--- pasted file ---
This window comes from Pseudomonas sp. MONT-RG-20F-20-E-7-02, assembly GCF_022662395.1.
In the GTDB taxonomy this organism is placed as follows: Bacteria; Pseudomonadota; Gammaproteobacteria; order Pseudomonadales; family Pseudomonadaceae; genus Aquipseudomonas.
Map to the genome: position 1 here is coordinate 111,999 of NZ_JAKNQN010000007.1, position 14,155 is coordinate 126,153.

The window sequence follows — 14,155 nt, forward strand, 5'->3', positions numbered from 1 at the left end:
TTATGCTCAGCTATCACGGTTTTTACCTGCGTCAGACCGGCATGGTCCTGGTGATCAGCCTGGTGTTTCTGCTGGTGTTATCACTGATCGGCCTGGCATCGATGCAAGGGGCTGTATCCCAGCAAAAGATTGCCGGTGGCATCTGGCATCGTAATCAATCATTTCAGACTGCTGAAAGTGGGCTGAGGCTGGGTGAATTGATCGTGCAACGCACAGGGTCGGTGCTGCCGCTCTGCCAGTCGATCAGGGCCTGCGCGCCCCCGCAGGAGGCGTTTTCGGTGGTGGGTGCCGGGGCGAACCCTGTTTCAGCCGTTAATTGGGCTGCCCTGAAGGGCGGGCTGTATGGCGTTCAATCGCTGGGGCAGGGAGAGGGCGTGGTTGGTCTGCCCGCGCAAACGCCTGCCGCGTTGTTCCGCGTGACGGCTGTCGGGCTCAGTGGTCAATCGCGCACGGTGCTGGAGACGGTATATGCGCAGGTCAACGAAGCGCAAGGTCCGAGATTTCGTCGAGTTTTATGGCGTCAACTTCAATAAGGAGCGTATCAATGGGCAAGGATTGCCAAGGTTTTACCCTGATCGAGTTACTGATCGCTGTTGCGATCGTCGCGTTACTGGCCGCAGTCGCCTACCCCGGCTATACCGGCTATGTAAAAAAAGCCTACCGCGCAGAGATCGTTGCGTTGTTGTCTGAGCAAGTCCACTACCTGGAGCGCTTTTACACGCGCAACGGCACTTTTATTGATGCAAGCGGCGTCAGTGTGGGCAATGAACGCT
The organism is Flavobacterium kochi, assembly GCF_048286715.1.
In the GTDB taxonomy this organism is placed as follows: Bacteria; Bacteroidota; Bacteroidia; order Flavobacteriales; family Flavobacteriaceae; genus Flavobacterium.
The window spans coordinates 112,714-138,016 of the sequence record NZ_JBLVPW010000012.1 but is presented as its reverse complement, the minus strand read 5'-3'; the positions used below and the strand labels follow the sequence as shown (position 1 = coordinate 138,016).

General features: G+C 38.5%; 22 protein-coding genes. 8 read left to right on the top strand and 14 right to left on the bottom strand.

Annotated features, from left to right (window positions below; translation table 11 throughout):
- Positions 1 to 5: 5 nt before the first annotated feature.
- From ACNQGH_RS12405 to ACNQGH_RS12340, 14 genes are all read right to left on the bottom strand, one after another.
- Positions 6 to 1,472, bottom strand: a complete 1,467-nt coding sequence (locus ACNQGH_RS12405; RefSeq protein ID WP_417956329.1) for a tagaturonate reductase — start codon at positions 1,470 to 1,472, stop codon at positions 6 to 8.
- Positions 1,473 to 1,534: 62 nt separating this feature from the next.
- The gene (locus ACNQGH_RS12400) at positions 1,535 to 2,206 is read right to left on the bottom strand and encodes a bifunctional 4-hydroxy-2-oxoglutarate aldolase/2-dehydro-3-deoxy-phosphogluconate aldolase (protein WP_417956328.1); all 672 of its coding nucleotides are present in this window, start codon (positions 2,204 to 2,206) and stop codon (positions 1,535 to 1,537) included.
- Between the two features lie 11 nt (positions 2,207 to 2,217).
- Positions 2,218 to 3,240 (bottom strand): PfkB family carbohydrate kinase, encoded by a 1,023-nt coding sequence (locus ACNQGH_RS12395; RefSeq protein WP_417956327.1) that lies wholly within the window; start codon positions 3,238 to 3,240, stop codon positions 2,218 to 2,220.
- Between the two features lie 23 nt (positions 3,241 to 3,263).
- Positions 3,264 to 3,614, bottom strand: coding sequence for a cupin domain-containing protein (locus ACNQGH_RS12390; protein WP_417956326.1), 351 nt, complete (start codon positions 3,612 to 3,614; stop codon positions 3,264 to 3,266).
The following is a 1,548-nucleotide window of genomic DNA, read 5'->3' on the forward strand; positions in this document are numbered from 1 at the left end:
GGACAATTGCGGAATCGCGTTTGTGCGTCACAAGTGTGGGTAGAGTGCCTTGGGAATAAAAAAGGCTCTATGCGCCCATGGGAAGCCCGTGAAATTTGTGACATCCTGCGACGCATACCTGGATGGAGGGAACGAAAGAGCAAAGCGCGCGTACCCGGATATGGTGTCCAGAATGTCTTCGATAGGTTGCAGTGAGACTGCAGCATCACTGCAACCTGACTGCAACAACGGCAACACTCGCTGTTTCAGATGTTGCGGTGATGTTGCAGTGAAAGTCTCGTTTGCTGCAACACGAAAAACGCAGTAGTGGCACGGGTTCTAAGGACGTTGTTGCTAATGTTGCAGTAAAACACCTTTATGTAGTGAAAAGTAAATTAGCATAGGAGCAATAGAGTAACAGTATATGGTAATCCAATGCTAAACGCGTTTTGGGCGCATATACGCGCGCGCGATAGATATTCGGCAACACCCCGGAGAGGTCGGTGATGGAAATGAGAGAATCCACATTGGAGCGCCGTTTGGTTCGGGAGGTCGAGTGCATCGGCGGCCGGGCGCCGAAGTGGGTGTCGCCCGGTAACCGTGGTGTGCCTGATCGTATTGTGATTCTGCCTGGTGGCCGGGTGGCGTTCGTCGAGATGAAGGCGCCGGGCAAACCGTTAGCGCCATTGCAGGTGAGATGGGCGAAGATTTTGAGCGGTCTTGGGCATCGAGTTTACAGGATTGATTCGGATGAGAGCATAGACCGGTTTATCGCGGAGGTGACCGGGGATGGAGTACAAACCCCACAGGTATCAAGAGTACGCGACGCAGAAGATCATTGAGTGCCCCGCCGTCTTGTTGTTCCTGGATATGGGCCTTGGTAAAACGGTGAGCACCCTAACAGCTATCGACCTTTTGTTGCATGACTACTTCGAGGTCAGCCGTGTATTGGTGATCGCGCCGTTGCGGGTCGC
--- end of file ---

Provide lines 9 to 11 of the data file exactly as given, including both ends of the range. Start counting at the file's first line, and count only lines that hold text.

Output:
General features: G+C 38.5%; 22 protein-coding genes. 8 read left to right on the top strand and 14 right to left on the bottom strand.

Annotated features, from left to right (window positions below; translation table 11 throughout):
- Positions 1 to 5: 5 nt before the first annotated feature.